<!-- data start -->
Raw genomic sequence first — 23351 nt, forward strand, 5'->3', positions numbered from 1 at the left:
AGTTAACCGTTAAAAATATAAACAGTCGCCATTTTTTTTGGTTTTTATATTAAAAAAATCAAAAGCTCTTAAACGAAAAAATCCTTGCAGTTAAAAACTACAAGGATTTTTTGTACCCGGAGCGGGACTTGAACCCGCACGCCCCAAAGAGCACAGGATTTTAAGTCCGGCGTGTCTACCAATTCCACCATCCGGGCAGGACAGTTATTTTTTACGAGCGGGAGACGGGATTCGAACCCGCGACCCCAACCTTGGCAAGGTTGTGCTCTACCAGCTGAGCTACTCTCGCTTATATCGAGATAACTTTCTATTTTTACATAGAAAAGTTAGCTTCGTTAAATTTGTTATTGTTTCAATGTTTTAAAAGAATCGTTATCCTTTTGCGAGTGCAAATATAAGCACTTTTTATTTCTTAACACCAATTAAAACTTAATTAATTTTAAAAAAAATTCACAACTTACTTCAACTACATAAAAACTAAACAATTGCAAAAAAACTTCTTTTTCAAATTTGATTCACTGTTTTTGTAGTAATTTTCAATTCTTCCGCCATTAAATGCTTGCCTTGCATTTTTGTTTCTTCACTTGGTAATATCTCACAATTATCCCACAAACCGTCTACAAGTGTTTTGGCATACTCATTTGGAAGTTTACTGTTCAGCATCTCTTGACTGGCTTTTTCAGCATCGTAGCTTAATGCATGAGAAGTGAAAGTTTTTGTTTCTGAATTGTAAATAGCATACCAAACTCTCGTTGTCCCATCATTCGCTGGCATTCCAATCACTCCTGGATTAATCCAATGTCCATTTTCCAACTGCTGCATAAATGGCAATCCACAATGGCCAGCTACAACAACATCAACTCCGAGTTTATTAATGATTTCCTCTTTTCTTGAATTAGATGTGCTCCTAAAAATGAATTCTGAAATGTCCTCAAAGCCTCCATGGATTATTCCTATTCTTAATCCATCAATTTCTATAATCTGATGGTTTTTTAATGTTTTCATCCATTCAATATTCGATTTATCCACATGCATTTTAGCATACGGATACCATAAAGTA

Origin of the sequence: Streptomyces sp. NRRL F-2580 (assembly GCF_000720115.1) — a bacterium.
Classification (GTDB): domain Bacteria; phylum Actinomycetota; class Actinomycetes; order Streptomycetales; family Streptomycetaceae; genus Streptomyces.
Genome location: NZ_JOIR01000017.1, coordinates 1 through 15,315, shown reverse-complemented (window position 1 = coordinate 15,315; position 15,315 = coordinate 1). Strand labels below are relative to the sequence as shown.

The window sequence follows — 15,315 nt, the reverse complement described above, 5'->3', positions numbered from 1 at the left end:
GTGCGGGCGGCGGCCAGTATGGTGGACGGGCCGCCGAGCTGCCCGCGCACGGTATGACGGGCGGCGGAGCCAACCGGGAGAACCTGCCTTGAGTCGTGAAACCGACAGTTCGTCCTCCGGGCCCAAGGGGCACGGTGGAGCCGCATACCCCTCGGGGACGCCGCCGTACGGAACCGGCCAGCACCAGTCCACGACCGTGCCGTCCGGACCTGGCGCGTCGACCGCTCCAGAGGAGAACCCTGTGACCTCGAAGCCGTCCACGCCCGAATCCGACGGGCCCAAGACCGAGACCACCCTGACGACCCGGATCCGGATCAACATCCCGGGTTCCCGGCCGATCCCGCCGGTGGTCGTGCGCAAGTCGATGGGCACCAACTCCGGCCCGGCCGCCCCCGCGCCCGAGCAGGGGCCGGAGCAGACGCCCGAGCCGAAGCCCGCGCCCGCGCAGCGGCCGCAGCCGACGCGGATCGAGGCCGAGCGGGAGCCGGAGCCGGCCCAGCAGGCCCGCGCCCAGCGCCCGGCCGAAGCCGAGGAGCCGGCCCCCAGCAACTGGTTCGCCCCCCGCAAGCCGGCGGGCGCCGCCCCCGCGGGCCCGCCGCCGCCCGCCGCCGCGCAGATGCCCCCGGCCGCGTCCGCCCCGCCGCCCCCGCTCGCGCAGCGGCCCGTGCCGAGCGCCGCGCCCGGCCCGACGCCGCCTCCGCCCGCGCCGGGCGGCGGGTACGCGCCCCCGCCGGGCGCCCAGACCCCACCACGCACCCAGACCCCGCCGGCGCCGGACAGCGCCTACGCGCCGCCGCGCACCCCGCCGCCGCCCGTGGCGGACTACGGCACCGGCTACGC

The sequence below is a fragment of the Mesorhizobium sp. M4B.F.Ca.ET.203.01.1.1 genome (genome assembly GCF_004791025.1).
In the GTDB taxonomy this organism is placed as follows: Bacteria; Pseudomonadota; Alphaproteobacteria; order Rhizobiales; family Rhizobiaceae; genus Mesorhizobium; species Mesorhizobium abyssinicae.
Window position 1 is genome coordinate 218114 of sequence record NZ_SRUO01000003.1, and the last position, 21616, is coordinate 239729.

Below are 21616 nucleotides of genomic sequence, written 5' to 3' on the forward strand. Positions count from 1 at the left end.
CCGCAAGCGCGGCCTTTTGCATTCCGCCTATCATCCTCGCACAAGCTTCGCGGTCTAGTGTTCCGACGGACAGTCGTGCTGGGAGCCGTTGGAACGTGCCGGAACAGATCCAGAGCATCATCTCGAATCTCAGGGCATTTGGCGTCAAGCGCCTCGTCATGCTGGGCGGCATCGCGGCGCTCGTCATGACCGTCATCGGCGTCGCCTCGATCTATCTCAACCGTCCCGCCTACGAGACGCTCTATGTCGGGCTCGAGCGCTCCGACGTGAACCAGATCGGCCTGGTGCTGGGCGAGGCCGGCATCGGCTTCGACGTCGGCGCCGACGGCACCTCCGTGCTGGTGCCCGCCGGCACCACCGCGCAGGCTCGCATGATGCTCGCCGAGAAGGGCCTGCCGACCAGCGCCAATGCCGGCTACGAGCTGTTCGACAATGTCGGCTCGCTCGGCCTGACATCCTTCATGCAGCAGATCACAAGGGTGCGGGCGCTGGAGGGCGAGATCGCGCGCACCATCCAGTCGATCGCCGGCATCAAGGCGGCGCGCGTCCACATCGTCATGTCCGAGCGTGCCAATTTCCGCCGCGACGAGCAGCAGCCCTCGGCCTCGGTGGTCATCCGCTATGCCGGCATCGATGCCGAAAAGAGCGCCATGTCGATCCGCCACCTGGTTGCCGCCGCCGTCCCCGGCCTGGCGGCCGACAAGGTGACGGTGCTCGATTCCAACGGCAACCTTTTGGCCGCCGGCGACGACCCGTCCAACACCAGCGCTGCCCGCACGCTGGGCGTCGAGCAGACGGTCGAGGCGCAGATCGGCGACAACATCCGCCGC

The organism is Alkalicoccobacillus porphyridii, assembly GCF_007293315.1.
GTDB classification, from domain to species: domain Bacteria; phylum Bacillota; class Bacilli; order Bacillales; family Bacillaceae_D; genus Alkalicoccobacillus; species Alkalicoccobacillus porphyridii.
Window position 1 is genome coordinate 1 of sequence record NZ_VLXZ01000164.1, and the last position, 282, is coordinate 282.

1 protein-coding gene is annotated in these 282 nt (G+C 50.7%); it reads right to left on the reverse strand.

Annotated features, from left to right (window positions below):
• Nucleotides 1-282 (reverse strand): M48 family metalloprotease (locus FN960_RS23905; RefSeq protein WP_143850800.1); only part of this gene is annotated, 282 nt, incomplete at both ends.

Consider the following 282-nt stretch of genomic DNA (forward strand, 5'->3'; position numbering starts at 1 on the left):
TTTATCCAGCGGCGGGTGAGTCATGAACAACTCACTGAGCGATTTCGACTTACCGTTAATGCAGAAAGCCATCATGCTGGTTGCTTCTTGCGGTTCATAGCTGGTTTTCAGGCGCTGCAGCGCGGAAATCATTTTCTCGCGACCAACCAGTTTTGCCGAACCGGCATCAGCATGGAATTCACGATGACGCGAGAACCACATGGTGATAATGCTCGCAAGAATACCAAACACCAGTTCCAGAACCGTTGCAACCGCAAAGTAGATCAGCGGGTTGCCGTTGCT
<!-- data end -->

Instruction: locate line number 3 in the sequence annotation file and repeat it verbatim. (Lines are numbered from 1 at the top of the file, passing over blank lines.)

Origin of the sequence: Streptomyces sp. NRRL F-2580 (assembly GCF_000720115.1) — a bacterium.